Despite his team winning 4-1 last weekend, Alan Pardew’s moment of madness took the spotlight from Newcastle when he was charged by the FA and fined £100,000 for head-butting Hull’s David Meyler.
Speaking after the match, Pardew said: “I did not mean any damage to the guy but I have moved my head forward. I tried to push him away with my head.”
This is possibly the most bizarre case of manager misconduct yet. Over the years we may have witnessed a slight scuffle between managers but head-butting a player on the opposition? This is unheard of in the Premier League. When it comes to the Newcastle manager touchline bust-ups aren’t unheard of – he’s previously clashed with Manuel Pellegrini, Arsene Wenger and Martin O’Neill. Ironically, when you look to find comparison with Pardew’s actions in previous seasons, the only comparison is really Pardew himself.
With emotions running high, in the most unpredictable Premier League season we have ever known, manager misconduct has become a hot topic this season. As it stands 11 Premier League managers have accepted FA misconduct charges.
Nine of these charges were in relation to comments made about the referee post–match: Jose Mourinho, Brendan Rodgers, Pellegrini, David Moyes, Sam Allardyce, Paul Lambert, Steve Bruce and former top-flight managers Paolo Di Canio and Ian Holloway. Minus Mark Hughes who made his feelings known to Referee Martin Atkinson midway through the game on Glenn Whelan’s red card.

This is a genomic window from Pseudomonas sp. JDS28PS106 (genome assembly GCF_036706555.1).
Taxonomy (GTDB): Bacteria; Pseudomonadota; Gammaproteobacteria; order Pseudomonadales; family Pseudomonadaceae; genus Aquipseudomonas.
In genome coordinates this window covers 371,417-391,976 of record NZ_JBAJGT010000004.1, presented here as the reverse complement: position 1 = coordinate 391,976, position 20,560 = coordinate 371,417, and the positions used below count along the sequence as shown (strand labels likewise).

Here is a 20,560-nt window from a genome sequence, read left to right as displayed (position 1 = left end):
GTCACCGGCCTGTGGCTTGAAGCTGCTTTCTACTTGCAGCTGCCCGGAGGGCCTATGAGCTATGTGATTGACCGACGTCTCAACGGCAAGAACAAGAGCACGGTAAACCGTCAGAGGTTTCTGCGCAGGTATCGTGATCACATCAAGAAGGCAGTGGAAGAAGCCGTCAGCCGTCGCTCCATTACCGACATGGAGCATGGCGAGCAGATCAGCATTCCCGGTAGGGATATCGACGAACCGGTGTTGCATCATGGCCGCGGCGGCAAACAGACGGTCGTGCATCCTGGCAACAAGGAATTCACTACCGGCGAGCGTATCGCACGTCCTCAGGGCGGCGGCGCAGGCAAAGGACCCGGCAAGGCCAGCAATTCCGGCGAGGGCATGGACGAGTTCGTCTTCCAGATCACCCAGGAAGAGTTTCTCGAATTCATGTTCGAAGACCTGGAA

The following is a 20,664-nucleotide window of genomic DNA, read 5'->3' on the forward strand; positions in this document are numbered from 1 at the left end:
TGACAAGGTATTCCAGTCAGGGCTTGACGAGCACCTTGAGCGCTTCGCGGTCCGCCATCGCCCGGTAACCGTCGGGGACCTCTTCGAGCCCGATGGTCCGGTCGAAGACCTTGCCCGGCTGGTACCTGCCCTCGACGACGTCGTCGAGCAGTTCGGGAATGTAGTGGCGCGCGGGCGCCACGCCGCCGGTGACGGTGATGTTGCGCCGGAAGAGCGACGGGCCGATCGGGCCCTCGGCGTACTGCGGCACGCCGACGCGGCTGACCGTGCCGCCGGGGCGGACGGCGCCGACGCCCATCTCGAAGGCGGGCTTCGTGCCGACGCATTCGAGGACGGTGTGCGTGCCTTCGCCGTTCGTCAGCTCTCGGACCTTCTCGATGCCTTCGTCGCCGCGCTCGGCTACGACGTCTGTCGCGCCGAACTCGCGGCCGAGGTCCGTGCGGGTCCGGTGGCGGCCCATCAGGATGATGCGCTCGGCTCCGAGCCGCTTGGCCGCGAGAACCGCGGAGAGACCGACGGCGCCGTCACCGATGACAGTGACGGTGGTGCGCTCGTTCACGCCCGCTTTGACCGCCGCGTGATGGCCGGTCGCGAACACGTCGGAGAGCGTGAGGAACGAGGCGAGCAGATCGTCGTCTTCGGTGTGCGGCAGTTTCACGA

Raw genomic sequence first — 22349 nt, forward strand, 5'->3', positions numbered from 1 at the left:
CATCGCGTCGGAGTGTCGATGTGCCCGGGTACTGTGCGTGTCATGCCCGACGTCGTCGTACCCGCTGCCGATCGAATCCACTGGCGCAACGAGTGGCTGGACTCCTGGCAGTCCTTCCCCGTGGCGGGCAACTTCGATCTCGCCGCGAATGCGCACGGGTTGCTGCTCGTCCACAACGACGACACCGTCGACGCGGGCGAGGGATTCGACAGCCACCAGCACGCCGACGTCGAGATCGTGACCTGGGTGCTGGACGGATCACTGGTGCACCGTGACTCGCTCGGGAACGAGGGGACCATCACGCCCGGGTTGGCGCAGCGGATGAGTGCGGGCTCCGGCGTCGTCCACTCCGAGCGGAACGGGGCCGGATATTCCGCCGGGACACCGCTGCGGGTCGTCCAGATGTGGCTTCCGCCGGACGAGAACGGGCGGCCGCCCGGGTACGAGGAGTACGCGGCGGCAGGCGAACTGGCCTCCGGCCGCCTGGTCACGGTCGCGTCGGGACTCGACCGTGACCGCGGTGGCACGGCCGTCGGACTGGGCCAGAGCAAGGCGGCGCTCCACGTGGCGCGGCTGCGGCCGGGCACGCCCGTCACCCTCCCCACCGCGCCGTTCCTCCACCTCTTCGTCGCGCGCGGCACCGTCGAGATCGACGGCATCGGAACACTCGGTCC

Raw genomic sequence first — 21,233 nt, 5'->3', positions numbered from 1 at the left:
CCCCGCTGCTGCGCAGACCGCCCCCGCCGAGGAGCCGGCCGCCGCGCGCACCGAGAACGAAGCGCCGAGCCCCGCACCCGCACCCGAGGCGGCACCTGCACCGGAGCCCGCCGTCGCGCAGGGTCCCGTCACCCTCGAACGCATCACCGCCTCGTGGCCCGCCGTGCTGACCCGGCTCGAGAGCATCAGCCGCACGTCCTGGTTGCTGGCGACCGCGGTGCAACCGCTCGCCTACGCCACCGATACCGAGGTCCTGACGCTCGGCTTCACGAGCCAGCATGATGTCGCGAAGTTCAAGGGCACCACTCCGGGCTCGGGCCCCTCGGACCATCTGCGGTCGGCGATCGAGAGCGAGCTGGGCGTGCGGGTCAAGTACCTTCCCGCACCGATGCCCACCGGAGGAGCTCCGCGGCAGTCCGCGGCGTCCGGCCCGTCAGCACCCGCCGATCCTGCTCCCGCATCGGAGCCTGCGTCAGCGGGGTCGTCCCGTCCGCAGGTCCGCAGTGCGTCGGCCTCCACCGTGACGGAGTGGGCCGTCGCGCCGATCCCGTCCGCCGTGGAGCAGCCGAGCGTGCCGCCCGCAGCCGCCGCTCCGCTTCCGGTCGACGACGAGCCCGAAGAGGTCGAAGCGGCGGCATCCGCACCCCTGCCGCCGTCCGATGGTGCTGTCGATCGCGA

The decisions of the referee have now become a regular Saturday night discussion on MOTD. “Was that really a sending off?” “How could that be a penalty?” “It was definitely a handball!” Now, managers are hitting back and questioning the decisions made after the game, causing them to lose their cool.
After eight managerial changes this season we have also seen owners become more willing to sack their managers for poor results. If you aren’t winning every week then you are out, which is unfortunately leaving managers more under pressure and frustrated than any other Premier League season. Surely managers being under this added level of pressure must have something to do with the rise in FA misconduct charges?
Still, there is no getting away from the fact that Pardew’s disgraceful actions topped all of the previous indiscretions this term – and possibly the whole era of the Premier League.
No matter what added pressure there are, surely there is no excuse for shameful behaviour when you are in charge of a team?
What punishment should Pardew receive for completely losing his cool? Is this the worst season ever for managerial misconduct? And what can be done to get them to behave?